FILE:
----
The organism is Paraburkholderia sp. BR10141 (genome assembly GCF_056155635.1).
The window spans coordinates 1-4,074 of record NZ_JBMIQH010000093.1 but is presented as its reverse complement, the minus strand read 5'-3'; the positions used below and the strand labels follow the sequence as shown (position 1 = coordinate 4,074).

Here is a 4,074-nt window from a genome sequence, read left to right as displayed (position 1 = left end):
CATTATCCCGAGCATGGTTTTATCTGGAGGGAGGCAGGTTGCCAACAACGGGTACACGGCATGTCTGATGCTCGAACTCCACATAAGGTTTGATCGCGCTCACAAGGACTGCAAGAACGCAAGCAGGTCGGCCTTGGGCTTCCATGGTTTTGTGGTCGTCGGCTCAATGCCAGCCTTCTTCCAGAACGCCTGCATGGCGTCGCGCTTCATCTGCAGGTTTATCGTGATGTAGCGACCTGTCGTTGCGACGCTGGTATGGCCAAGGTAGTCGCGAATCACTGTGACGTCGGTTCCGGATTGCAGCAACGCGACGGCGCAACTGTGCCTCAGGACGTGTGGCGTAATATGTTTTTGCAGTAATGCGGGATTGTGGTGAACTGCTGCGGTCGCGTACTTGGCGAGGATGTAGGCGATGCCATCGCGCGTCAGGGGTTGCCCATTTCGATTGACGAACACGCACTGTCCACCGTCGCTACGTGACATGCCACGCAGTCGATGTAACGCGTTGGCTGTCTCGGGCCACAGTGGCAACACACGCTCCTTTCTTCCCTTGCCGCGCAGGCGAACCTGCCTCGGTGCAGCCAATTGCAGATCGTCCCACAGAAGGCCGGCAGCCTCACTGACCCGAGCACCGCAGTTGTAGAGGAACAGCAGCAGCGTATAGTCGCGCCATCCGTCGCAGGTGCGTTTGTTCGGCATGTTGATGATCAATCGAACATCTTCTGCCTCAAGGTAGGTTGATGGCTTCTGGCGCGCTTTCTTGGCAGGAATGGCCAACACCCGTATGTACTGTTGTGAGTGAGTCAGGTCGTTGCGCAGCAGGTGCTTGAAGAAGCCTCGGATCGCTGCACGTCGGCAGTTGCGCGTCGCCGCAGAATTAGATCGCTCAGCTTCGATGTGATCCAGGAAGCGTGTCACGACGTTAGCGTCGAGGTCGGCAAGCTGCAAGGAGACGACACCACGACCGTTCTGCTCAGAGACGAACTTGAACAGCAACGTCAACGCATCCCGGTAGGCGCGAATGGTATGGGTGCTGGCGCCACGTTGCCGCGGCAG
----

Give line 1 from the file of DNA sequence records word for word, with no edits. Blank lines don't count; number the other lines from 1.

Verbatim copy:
The organism is Paraburkholderia sp. BR10141 (genome assembly GCF_056155635.1).